Maputo — The Mozambican relief agency, the National Disaster Risk Management and Reduction Institute (INGD), warned on Monday that there are about 30,000 people still inside the district of Palma, in the northern province of Cabo Delgado, who are in urgent need of support.
This is clearly in addition to the over 9,000 displaced people from Palma who, in the wake of the terrorist onslaught of 24 March, were able to make their way to the provincial capital, Pemba, and to the towns of Mueda, Nangade and Montepuez.
According to the National Statistics Institute (INE), the population of Palma town, prior to the attack, was 27,586. The population of the town, plus the surrounding area, which form the Palma Administrative Post, was 40,229.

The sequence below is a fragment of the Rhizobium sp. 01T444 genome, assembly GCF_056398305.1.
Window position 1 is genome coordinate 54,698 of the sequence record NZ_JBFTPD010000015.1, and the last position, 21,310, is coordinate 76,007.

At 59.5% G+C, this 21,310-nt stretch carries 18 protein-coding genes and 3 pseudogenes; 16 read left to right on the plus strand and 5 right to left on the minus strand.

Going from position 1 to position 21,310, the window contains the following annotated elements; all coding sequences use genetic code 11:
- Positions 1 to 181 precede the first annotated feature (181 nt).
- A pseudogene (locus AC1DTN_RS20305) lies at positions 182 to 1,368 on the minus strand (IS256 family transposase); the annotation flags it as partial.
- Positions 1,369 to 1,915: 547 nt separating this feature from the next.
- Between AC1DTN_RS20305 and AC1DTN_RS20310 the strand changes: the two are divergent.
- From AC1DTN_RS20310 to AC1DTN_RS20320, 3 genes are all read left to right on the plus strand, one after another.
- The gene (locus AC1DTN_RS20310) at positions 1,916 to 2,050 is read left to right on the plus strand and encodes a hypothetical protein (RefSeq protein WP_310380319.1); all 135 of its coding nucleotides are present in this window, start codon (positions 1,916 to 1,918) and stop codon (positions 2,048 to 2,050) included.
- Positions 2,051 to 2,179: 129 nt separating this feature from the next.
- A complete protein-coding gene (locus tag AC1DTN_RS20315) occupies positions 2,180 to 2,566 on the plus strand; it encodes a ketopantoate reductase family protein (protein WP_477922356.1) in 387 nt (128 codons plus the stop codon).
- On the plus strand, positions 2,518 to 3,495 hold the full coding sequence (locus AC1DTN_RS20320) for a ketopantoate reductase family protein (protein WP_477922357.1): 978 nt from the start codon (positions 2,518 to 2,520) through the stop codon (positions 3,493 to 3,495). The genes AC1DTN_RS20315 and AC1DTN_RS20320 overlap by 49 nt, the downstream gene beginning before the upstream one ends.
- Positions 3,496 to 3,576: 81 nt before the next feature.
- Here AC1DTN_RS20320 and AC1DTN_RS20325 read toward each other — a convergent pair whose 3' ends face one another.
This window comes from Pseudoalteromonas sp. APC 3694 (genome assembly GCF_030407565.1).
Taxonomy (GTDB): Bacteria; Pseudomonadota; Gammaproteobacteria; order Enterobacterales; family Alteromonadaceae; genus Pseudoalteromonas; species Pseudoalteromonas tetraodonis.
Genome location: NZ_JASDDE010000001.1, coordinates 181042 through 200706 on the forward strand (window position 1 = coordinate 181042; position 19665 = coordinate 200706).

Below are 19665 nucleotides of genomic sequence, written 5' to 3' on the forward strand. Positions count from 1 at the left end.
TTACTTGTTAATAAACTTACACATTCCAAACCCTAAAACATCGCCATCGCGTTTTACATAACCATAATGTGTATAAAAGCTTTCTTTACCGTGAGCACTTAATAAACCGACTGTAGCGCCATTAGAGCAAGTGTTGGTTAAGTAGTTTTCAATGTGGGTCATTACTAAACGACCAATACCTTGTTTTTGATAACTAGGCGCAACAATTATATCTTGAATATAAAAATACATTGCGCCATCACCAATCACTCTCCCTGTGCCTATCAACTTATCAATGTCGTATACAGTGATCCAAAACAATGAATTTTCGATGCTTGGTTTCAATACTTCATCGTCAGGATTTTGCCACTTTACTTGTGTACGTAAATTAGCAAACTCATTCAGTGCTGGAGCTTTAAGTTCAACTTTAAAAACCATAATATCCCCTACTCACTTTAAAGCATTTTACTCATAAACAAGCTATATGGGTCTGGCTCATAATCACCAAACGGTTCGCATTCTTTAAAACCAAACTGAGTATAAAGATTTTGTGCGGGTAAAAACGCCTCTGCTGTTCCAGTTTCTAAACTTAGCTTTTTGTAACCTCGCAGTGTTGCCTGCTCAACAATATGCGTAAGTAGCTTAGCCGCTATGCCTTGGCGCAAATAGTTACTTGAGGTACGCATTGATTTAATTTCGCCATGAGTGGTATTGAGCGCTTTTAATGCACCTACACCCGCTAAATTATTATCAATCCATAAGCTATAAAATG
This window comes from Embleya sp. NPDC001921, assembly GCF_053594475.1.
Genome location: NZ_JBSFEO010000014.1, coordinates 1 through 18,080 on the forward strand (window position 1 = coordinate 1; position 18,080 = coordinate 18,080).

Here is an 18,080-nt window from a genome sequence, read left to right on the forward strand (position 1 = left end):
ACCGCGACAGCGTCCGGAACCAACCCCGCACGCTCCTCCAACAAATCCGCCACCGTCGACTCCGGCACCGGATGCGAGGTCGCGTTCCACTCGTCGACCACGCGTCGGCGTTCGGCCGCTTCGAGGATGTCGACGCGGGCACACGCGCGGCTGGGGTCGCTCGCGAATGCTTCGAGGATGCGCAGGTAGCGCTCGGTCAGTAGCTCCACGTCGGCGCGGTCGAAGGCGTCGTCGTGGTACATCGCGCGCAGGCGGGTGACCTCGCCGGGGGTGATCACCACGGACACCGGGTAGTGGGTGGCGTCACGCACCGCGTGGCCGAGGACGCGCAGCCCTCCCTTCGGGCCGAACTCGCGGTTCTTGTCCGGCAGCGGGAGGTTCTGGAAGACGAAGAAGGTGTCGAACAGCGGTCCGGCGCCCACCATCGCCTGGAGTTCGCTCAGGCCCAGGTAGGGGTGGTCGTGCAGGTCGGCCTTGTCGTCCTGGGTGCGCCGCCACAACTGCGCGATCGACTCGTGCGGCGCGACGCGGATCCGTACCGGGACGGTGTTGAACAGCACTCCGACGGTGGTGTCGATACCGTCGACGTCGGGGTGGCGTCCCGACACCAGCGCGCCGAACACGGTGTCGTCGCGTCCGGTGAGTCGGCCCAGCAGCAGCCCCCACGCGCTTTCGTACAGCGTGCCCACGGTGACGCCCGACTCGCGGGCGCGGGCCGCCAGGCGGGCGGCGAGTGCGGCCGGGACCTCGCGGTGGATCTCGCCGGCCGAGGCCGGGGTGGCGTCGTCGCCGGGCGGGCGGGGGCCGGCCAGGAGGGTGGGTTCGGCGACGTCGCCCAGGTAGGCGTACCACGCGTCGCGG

Most of this population fled to the Afungi Peninsula, where a consortium led by the French oil and gas company Total intends to build natural gas liquefaction plants, and to Quitunda, the town built to resettle people from the area occupied by the gas project. A team from the British television channel Sky News on Sunday filmed some of the Palma displaced in Quitunda, and their main complaint was that they are hungry.
Interviewed by the Portuguese news agency Lusa, Cesar Tembe, the INGD’s Director for Prevention and Mitigation, said that the needs of these displaced people are costed at 41 million meticais (about 585,000 US dollars), just for the next 30 days.
“Resources are already being sent to these people, and we are mobilizing additional resources”, said Tembe, without going into detail.
He added that the mass exodus from Palma has increased the number of people fleeing from terrorist atrocities’ in Cabo Delgado to around 722,000.